The Criminal Defense Blog


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In Lora v. United States, the Supreme Court ruled that the concurrent-sentence bar in 18 U.S.C. § 924(c)(1)(D)(ii) does not apply to sentences under § 924(j).

This decision stems from the case of Efrain Lora, convicted of aiding and abetting a § 924(j) offense and conspiring to distribute drugs. The District Court sentenced Lora to consecutive terms for both counts, based on its interpretation that § 924(c)'s concurrent-sentence bar extended to § 924(j).  At sentencing, the District Court concluded that it lacked discretion to run the sentences for Lora's two convictions concurrently, because § 924(c)(1)(D)(ii)'s bar on concurrent sentences governs § 924(j) sentences. The District Court sentenced Lora to consecutive terms of imprisonment for the drug-distribution-conspiracy count and the § 924(j) count. Lora appealed and the Court of Appeals affirmed the District Court's sentence. 

Lora then appealed to the Supreme Court. The Court noted that "a federal court imposing multiple prison sentences typically has discretion to run the sentences concurrently or consecutively. See 18 U.S.C. § 3584. An exception exists in § 924(c), which provides that "no term of imprisonment imposed on a person under this subsection shall run concurrently with any other term of imprisonment." § 924(c)(1)(D)(ii).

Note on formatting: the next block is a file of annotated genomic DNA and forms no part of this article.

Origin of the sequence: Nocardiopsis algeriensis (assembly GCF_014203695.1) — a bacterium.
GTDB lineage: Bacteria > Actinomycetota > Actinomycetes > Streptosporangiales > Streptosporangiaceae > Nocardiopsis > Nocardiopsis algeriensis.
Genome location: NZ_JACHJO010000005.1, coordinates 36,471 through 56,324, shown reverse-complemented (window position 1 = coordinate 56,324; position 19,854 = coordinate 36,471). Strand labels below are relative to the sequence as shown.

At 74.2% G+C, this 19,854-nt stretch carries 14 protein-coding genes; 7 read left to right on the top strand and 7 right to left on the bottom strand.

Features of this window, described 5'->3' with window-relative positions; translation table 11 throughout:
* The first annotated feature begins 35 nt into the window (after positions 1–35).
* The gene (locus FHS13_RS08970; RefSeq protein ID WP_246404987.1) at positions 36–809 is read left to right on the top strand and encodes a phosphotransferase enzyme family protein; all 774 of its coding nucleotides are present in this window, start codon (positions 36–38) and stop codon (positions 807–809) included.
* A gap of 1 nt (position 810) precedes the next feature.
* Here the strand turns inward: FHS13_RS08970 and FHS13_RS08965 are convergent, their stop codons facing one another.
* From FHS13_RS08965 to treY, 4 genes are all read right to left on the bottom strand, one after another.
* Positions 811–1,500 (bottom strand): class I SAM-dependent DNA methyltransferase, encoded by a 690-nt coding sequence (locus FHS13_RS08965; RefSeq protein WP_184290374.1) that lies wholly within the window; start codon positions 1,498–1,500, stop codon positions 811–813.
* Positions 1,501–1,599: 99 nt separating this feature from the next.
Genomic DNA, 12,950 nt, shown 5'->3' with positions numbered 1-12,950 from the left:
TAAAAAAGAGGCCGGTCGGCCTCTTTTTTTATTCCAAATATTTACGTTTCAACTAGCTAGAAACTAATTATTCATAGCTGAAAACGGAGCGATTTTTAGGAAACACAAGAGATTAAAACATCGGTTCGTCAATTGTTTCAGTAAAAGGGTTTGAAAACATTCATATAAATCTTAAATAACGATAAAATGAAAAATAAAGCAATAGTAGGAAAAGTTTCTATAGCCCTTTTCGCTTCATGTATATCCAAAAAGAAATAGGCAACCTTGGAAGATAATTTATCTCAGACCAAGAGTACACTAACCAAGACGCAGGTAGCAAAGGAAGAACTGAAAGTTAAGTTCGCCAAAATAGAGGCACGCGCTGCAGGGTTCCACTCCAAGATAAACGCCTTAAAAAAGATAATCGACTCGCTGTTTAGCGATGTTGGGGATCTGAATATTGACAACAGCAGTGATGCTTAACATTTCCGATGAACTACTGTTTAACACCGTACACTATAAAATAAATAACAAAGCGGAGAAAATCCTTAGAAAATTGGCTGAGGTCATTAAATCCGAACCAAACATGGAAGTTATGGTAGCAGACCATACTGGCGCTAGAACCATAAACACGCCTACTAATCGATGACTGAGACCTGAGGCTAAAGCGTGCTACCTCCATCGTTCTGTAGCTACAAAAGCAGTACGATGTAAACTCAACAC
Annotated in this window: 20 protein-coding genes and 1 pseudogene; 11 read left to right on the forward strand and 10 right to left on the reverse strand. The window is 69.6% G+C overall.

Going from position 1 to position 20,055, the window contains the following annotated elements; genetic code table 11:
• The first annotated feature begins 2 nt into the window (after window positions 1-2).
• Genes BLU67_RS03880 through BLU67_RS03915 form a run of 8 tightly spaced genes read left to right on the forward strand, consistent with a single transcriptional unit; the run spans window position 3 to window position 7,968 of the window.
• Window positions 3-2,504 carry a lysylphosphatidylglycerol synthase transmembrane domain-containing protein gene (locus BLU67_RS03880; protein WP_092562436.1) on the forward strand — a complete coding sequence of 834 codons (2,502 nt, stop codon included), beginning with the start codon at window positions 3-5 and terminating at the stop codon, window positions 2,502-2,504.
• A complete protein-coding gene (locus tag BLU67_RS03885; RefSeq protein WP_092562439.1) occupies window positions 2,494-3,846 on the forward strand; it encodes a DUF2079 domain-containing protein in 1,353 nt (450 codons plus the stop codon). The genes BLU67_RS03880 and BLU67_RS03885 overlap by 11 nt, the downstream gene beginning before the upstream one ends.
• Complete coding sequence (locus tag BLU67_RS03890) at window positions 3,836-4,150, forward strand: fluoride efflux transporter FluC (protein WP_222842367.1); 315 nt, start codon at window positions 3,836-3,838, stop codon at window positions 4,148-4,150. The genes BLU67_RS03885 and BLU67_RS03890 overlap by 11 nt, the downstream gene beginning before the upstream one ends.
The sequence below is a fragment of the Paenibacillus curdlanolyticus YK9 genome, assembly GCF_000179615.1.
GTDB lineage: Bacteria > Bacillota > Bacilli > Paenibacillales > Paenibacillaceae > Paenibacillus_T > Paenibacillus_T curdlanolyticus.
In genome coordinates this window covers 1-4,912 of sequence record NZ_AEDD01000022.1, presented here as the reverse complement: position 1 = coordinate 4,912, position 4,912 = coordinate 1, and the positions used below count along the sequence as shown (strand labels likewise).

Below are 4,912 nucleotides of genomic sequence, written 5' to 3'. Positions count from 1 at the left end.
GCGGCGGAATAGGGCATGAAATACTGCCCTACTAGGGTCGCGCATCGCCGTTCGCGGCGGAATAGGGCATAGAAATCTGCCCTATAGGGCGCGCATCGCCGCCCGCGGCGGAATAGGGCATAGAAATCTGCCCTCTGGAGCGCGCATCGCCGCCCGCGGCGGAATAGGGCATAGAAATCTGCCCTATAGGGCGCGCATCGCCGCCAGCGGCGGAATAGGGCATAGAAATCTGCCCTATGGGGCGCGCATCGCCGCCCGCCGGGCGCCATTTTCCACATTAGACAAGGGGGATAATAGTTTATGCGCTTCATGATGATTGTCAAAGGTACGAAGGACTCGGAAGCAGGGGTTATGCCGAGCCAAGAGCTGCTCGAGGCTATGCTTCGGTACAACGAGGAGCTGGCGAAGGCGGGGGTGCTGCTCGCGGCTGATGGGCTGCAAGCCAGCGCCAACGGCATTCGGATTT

The Court considered whether § 924(c)'s bar on concurrent sentences extends to a sentence imposed under a different subsection, § 924(j)." The Supreme Court clarified that § 924(c)'s bar on concurrent sentences only applies to terms of imprisonment imposed under § 924(c) itself, not to sentences under § 924(j). This interpretation aligns with the legislative intent of Congress to allow more flexibility in sentencing under § 924(j), distinct from the mandatory consecutive sentencing under § 924(c).

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